by Julie Dodd
An important part of successful teaching is being able to design an effective course. The foundation of course design is the course syllabus.
In Mass Communication Teaching (MMC 6930), each class member determines an undergraduate communications course to create a syllabus for. Decisions for developing the syllabus include:
What are the Student Learning Outcomes (SLO). Curriculum design and learning theory support determining the big-picture outcomes for the course and letting those guide the course structure and week-by-week instruction and assignments. A very helpful book for this big-picture to small-picture planning is Understanding by Design (Wiggins and McTighe).
How will student learning be assessed. “McKeachie’s Teaching Tips” recommends using several assessment strategies to enable students who have a variety of learning styles to demonstrate what they have learned. Assessment can include quizzes and exams, major papers or projects, team projects, and class participation.
How will the class be structured. A typical course at the University of Florida is three credits and meets three hours each week. The decision is whether the class will meet three times a week for an hour each time, once a week for three hours, or twice a week, meeting for one hour one day and two hours on the other day.
What textbook and other resources (i.e., software, websites) be used in the course. Once those materials are determined, the teacher must decide how to incorporate those materials into class-by-class planning.
How can class assignments and class meetings be paced. The students in Mass Communication Teaching are developing their courses for Spring Semester 2014. Developing a course for an actual semester is useful, as you must consider issues for that particular semester — spring break, Thanksgiving, religious holidays and homecoming. McKeachie advises having “low stakes” graded activities before the “high stakes” assignments. Give a quiz before having a big exam. Provide feedback on a smaller written assignment before the major paper is due. Also, break big projects into chunks to help students make progress rather than waiting to start the big project right before the final deadline.
UF’s Policy on Course Syllabi includes 11 items to include and four recommended items. The policy provides a very helpful checklist for creating a syllabus — http://www.aa.ufl.edu/Data/Sites/18/media/policies/syllabi_policy.pdf
As instructors, we can get so caught up in the content and grading for the course that we can forget to include other important information — from office hours and email address to the academic honesty policy. So, use the policy as a checklist.
Most universities and colleges have resources and policies set out that should be included in every syllabus. Use your university’s website to identify those policies and use that wording. You don’t have to reinvent the wheel in trying to find your own wording.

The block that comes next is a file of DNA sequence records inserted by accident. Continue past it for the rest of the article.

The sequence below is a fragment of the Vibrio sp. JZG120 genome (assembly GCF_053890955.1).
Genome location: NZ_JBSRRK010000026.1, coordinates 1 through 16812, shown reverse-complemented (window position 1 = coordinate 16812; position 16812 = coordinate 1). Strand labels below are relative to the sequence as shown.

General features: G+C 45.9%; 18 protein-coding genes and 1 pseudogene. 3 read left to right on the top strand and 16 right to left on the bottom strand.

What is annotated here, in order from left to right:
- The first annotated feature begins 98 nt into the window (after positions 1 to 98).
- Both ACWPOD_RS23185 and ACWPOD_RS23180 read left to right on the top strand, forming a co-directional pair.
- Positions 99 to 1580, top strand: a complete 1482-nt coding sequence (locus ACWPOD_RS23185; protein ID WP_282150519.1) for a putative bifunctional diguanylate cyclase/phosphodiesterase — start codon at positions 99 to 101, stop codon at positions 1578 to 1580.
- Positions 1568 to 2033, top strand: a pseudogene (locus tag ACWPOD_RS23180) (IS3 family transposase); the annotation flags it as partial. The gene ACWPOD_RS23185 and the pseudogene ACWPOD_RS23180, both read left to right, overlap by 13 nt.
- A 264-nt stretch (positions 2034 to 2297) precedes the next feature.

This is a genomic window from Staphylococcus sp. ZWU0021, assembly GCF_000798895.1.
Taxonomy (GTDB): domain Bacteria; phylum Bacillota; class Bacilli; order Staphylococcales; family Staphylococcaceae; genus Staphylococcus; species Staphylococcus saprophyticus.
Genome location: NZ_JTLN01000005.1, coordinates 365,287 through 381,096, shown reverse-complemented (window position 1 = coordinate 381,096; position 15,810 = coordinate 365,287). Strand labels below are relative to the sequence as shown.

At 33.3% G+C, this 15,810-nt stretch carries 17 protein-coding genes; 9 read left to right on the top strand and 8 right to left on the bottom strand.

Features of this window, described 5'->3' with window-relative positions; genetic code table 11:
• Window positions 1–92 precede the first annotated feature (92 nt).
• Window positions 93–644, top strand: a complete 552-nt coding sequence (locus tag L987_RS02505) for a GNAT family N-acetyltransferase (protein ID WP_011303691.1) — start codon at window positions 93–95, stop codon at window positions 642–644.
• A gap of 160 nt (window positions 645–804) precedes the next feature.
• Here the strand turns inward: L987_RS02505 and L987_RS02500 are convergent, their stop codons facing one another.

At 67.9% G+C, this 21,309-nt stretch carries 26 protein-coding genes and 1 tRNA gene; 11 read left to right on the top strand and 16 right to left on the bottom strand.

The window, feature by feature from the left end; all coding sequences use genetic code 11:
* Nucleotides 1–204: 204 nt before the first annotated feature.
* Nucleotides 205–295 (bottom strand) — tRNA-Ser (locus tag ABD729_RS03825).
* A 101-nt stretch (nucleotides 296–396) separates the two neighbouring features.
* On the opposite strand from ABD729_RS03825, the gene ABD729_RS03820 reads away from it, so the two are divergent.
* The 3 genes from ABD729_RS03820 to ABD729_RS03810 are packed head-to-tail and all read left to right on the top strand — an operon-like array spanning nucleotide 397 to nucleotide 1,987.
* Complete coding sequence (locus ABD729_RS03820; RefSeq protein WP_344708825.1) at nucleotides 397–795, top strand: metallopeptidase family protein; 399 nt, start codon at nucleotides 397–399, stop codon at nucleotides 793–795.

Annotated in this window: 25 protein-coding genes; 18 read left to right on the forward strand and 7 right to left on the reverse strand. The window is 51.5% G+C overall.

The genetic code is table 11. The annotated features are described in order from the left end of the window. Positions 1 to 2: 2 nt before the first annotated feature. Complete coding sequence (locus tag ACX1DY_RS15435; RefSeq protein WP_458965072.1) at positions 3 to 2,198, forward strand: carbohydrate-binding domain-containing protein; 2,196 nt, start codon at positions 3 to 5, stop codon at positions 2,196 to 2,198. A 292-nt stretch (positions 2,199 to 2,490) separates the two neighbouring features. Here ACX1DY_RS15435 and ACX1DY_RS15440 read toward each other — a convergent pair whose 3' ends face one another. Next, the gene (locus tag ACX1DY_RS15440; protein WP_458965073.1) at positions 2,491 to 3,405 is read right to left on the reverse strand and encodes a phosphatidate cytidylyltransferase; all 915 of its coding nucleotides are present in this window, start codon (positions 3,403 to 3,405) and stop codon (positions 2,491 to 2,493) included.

The syllabus serves two important functions.
First, the syllabus is a contract between you and the student. You establish what expectations you have for them, and you set out what their expectations should be for you. You may need to make a few adjustments to the syllabus as the semester progresses, especially if you are teaching a course for the first time. But you should not e making significant changes in course requirements — changing the date of a major exam, adding a new project, etc.
Second, the syllabus helps the students get to know you. They can make decisions about you in terms of your organization, what you consider important about the course, your outlook about them, and even your sense of humor. (I’d advise being cautious about your use of humor or sarcasm, as that sometimes doesn’t come across well in writing — especially for students who don’t know you.) So choose your wording with care. I like to use second person (“you”) in writing the syllabus rather than third person (“the student”) to make the syllabus more of a conversation of my talking with the students.
So how do I know how my syllabus would be evaluated? For a graduate student creating a syllabus, that means how it would be graded. Creating the syllabus is practice for syllabus building graduate students will be doing in their career of teaching.
Having served on the UF General Education Council, I’ve read dozens and dozens of syllabi from courses across campus and have participated in council discussion of whether a course should be approved for general education designation.
- Are the SLOs spelled out, appropriate for the course and the students, and attainable.
- Does the course have rigor and inspiration.
- Are grading guidelines appropriate and fair.
- What are the readings and are they relevant and current.
- Is the wording of the syllabus clearly understood.
- Is the course paced well and is supported with homework assignments and readings.
Another point to consider is carefully editing the syllabus. Again, the accuracy and clarity of your writing sends a message to your students — and to your colleagues who are reading your syllabus. Remember, too, that your syllabus will be read by a wider audience. UF now requires that all course syllabi be posted online (and publicly, not in a course management syllabus) at least three days before the semester begins to assist students in making course selections.